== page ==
Mark Browning, in Haunted by Water: Fly Fishing in North American Literature (1998). Browning refers to philosopher Martin Buber’s (pictured) brilliant Ich und Du (1923) or, in translation,  I and Thou (1937).

A.A. Luce on Angling Ethics

October 24, 2013


Leaving religion aside, let us now face the ethical question on an ethical basis. Is angling cruel? People with a conscience who love their fishing rod are placed in a sad dilemma, as long as the question remains unanswered; and those who with Izaak Walton “love virtue and angling” will not grudge the time and trouble involved in answering it thoroughly: and no answer but a thorough answer really meets the case.

A.A. Luce, philosopher, fly fisher, and clergyman.  From Fishing and Thinking, 1959.

The River — a Film by Claudiu Presecan — and The Things that Matter

October 14, 2013

This last summer I had the pleasure of fishing some Transylvanian streams for wild brown trout and grayling.  I have grown to enjoy other parts of the Carpathians (my brother-in-law lives on the edges, in Hungary), but this was my first trip Transylvania. I was invited to fish there by Claudiu Presecan, a gifted painter.  Claudiu and I share the feeling that activities such as fly fishing can create a space in our lives, from which we can better appreciate the enduring, material world around us — the things that exist beyond money, status, and the other most superficial features of “culture.” Claudiu and his family served as my hosts in Romania.  They were joined in this task by Claudiu’s fly fishing friends Paul Sas (of Xander Fly Rods) and Dan Sacui.  I really enjoyed my time talking, eating, drinking, and fly fishing with all of them.  I am genuinely eager to do so again.

As the world seems to shrink and the consequences of our and others’ actions increase in speed, it is becoming harder to avoid discussing controversial social topics. This may be especially the case in parts of Central and Eastern Europe.  Of course, many of these topics need to be dealt with head on.  But some of them are best put aside. When one of these difficult topics would appear on the conversational horizon, during my visit to Romania, I noticed that Claudiu would simply say, “That doesn’t matter.” It was such a simple and decisive way of focusing people’s attention (including my own) upon the topics that do really matter. To Claudiu, his friends, me, and many others, the environment and the connections that it makes possible to fellow outdoor sportspersons, people of other cultures, nonhuman beings, and even our creator are the topics of greatest importance. You can see this understanding in Claudiu’s short film, The River, and you can it reflected in his beautiful paintings as well.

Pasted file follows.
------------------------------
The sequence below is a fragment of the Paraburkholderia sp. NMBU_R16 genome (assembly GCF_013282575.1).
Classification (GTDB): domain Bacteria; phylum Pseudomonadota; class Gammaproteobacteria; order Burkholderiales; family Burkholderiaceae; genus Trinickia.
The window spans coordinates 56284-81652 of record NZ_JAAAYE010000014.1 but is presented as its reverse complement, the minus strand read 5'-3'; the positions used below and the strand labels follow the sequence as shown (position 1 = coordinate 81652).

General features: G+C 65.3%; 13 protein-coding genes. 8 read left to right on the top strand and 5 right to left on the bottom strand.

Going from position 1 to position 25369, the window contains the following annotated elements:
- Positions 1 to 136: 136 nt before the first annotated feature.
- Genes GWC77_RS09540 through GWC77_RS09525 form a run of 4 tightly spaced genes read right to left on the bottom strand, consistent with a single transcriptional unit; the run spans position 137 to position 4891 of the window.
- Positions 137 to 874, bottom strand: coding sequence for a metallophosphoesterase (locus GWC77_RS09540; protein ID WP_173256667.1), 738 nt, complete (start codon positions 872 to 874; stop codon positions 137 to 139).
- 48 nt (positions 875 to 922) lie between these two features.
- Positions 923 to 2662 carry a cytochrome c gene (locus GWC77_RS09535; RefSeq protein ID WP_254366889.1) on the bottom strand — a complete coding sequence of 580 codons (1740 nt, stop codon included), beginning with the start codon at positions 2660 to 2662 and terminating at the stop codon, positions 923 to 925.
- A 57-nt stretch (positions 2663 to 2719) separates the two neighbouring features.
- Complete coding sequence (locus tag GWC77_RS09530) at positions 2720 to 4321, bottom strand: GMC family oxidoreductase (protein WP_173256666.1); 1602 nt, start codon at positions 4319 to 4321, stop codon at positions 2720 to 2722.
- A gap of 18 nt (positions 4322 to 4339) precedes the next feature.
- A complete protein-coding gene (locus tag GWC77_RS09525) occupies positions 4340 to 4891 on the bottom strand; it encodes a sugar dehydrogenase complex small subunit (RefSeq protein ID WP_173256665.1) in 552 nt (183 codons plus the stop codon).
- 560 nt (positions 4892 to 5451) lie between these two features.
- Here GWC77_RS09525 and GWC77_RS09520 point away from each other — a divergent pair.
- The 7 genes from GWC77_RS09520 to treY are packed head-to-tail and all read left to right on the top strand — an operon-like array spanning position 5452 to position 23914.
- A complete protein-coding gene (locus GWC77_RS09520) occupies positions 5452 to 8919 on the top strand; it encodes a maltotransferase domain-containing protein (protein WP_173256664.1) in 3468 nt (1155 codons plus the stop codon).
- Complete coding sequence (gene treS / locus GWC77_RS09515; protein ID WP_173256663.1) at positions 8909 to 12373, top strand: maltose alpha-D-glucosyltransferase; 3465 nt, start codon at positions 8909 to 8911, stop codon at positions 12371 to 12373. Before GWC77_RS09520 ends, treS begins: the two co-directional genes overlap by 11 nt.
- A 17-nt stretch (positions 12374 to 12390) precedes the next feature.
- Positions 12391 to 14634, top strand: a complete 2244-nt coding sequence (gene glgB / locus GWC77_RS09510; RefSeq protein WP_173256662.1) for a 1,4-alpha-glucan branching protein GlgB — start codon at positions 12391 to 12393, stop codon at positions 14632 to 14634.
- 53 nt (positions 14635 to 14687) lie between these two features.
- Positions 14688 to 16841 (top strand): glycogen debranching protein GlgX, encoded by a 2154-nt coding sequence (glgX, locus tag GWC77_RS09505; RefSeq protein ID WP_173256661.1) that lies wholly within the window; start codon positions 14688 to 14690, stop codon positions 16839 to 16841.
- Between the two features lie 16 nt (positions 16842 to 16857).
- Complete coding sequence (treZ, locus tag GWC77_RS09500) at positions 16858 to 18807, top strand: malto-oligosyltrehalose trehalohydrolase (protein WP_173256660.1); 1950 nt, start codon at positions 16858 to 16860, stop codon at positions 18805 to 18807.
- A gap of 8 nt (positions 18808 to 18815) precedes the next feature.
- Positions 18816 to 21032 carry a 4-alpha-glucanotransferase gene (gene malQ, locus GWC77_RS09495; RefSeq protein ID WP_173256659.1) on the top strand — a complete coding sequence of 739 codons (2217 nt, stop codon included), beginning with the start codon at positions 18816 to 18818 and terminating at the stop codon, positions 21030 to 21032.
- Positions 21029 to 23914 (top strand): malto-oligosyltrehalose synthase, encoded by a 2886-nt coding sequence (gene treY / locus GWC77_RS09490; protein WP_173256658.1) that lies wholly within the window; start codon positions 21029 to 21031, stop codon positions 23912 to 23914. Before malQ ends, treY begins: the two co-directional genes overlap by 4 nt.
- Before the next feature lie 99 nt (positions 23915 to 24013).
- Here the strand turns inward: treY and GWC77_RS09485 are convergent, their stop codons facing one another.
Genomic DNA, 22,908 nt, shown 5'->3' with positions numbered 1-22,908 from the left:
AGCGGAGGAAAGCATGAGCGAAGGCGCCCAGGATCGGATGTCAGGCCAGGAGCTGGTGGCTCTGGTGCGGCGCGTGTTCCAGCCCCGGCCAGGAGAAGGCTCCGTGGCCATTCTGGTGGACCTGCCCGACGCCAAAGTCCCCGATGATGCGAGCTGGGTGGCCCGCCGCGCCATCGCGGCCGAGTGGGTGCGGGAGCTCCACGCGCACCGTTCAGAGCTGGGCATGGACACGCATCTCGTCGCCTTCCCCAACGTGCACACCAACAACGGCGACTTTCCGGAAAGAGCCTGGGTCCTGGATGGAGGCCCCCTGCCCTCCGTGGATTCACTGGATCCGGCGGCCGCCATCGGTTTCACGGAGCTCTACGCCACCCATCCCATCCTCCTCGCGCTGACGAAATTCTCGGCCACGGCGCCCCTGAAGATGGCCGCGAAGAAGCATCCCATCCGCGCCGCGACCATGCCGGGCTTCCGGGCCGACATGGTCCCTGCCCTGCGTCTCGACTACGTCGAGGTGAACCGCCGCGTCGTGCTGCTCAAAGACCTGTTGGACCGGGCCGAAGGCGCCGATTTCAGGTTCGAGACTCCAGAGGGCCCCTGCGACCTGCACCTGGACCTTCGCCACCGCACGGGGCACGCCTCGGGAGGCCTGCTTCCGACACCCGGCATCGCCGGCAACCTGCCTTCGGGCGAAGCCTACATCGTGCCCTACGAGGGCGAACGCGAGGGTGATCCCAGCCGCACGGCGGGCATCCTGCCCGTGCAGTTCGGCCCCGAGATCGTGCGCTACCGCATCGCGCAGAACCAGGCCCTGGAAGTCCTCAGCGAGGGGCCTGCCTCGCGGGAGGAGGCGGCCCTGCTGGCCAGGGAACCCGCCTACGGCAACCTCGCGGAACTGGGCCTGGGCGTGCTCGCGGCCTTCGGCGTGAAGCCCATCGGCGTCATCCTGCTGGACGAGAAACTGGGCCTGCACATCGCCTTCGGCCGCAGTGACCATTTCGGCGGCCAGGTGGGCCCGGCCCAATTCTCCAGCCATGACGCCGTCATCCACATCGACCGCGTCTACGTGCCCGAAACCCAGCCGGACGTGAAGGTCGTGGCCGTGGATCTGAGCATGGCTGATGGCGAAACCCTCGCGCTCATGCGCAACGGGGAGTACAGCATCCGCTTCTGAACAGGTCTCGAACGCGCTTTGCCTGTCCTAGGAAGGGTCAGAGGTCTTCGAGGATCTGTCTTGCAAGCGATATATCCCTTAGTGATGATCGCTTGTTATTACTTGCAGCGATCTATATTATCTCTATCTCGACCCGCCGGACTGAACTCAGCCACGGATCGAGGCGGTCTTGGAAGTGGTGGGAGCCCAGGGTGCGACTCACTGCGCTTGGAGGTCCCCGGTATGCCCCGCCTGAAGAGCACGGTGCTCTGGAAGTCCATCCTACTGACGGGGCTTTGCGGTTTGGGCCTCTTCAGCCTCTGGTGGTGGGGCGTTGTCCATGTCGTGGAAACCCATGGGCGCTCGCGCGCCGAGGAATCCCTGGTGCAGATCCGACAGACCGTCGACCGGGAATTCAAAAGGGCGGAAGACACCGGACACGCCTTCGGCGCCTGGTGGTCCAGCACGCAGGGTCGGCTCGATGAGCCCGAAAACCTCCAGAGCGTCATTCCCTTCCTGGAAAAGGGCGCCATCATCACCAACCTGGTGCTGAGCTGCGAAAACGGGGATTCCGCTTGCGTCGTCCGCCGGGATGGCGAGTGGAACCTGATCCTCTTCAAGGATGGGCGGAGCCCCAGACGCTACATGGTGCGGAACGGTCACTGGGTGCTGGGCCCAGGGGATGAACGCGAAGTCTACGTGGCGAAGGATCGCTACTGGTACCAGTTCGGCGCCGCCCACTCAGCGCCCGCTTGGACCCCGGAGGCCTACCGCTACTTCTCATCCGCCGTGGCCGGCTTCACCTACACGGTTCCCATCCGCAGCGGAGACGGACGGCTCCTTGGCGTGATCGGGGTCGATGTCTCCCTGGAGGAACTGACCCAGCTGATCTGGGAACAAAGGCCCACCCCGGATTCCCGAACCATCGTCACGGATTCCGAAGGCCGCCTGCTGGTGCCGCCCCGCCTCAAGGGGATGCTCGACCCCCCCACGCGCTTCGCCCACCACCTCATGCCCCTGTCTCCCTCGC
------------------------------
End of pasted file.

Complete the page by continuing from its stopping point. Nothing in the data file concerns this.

William Davenant’s Fishing Giant

September 1, 2013


“The Giant’s Fishing”

by Sir William Davenant

This day, a day as fair as heart could wish,

This giant stood on shore of sea to fish.

For angling rod he took a sturdy oak,

For line a cable that in storm ne’er broke;

His hook was such as heads the end of pole,

To pluck down house ere fire consumes it whole.

This hook was baited with a dragon’s tail;

And there on rock he stood to bob for whale,

Which straight he caught and nimbly home did pack

With ten cart load of dinner on his back.

William Davenant or D’Avenant (1606-1668) was a contemporary of Izaak Walton’s and lived through the same tumultuous times surrounding the Civil War(s) in England. Davenant, a monarchist and Anglican, who later converted to Roman Catholicism, did not negotiate the social upheavals quite as smoothly as Walton did. He was imprisoned several times, yet he eventually overcame each political difficulty. In fact, he served as a politician himself on several occasions.

The poem above, certainly not Davenant’s most profound work, is part of his masque, Britannia Triumphans. While the poem is lighthearted, Britannia was a serious piece of writing, produced in serious times. It was the first masque to be performed at the Palace of Whitehall, on 17 January 1638, after a two-year suspension of masqueing. King Charles I enacted this suspension primarily because the Banqueting House at the Palace was dirty from consistent use. He may have decided to have masqueing resume, however, for political reasons. The image driven masques were a way of controlling the perception of the monarchy held by those elite persons invited to attend (and perhaps of reinforcing Charles illusions, as well). Notably, the great architect Inigo Jones, who also collaborated (and feuded) with playwright and poet Ben Jonson, designed the scenery and costumes for Britannia. As it happens, he designed the banqueting hall for Charles’ father, James I, as well.

Incidentally, Charles I was executed by the Rump Parliament, in front of the Banqueting House, in 1649. Davenant was imprisoned the following year, and remained in the Tower of London until the Civil War(s) concluded (though he was imprisoned again, later).

Maclean and Bachelard: Words, Water, and Life

June 9, 2013

Eventually, all things merge into one, and a river runs through it. The river was cut by the world’s great flood and runs over rocks from the basement of time. On some of the rocks are timeless raindrops. Under the rocks are the words, and some of the words are theirs.